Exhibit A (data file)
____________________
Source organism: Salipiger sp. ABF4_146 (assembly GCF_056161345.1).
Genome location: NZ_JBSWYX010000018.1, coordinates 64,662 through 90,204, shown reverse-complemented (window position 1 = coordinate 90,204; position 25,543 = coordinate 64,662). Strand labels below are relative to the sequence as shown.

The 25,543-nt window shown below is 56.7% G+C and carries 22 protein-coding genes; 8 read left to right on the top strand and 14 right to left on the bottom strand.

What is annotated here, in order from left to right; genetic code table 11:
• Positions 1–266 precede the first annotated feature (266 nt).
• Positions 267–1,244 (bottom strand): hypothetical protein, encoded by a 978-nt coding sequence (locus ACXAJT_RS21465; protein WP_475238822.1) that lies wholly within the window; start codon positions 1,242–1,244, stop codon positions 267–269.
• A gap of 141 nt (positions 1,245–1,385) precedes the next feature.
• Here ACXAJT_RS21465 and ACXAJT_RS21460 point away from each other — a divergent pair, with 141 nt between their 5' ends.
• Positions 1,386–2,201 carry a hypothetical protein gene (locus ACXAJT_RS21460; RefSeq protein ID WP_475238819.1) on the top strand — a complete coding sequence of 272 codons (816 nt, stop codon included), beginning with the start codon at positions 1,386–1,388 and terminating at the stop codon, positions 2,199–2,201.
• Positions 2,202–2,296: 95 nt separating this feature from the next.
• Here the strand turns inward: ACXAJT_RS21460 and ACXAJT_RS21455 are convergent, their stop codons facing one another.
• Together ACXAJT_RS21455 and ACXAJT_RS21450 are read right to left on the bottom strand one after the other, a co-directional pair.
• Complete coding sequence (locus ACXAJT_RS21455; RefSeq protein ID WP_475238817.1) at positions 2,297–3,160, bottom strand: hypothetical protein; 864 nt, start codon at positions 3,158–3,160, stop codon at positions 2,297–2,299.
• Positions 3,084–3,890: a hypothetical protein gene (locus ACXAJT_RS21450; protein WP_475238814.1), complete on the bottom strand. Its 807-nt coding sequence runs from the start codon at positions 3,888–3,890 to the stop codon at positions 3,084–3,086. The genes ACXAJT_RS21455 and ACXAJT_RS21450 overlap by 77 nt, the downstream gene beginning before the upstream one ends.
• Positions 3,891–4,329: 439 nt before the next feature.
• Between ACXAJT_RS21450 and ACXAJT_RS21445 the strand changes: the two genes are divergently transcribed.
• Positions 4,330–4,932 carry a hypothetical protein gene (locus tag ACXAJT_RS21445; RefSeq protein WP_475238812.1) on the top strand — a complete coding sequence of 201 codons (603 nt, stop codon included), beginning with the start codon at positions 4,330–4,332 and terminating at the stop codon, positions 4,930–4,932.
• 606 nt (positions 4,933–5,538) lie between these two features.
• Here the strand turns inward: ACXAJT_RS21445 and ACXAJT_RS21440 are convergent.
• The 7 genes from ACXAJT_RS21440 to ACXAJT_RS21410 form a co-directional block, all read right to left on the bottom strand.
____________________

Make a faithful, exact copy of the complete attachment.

Source organism: Salipiger sp. ABF4_146 (assembly GCF_056161345.1).
Genome location: NZ_JBSWYX010000018.1, coordinates 64,662 through 90,204, shown reverse-complemented (window position 1 = coordinate 90,204; position 25,543 = coordinate 64,662). Strand labels below are relative to the sequence as shown.

The 25,543-nt window shown below is 56.7% G+C and carries 22 protein-coding genes; 8 read left to right on the top strand and 14 right to left on the bottom strand.

What is annotated here, in order from left to right; genetic code table 11:
• Positions 1–266 precede the first annotated feature (266 nt).
• Positions 267–1,244 (bottom strand): hypothetical protein, encoded by a 978-nt coding sequence (locus ACXAJT_RS21465; protein WP_475238822.1) that lies wholly within the window; start codon positions 1,242–1,244, stop codon positions 267–269.
• A gap of 141 nt (positions 1,245–1,385) precedes the next feature.
• Here ACXAJT_RS21465 and ACXAJT_RS21460 point away from each other — a divergent pair, with 141 nt between their 5' ends.
• Positions 1,386–2,201 carry a hypothetical protein gene (locus ACXAJT_RS21460; RefSeq protein ID WP_475238819.1) on the top strand — a complete coding sequence of 272 codons (816 nt, stop codon included), beginning with the start codon at positions 1,386–1,388 and terminating at the stop codon, positions 2,199–2,201.
• Positions 2,202–2,296: 95 nt separating this feature from the next.
• Here the strand turns inward: ACXAJT_RS21460 and ACXAJT_RS21455 are convergent, their stop codons facing one another.
• Together ACXAJT_RS21455 and ACXAJT_RS21450 are read right to left on the bottom strand one after the other, a co-directional pair.
• Complete coding sequence (locus ACXAJT_RS21455; RefSeq protein ID WP_475238817.1) at positions 2,297–3,160, bottom strand: hypothetical protein; 864 nt, start codon at positions 3,158–3,160, stop codon at positions 2,297–2,299.
• Positions 3,084–3,890: a hypothetical protein gene (locus ACXAJT_RS21450; protein WP_475238814.1), complete on the bottom strand. Its 807-nt coding sequence runs from the start codon at positions 3,888–3,890 to the stop codon at positions 3,084–3,086. The genes ACXAJT_RS21455 and ACXAJT_RS21450 overlap by 77 nt, the downstream gene beginning before the upstream one ends.
• Positions 3,891–4,329: 439 nt before the next feature.
• Between ACXAJT_RS21450 and ACXAJT_RS21445 the strand changes: the two genes are divergently transcribed.
• Positions 4,330–4,932 carry a hypothetical protein gene (locus tag ACXAJT_RS21445; RefSeq protein WP_475238812.1) on the top strand — a complete coding sequence of 201 codons (603 nt, stop codon included), beginning with the start codon at positions 4,330–4,332 and terminating at the stop codon, positions 4,930–4,932.
• 606 nt (positions 4,933–5,538) lie between these two features.
• Here the strand turns inward: ACXAJT_RS21445 and ACXAJT_RS21440 are convergent.
• The 7 genes from ACXAJT_RS21440 to ACXAJT_RS21410 form a co-directional block, all read right to left on the bottom strand.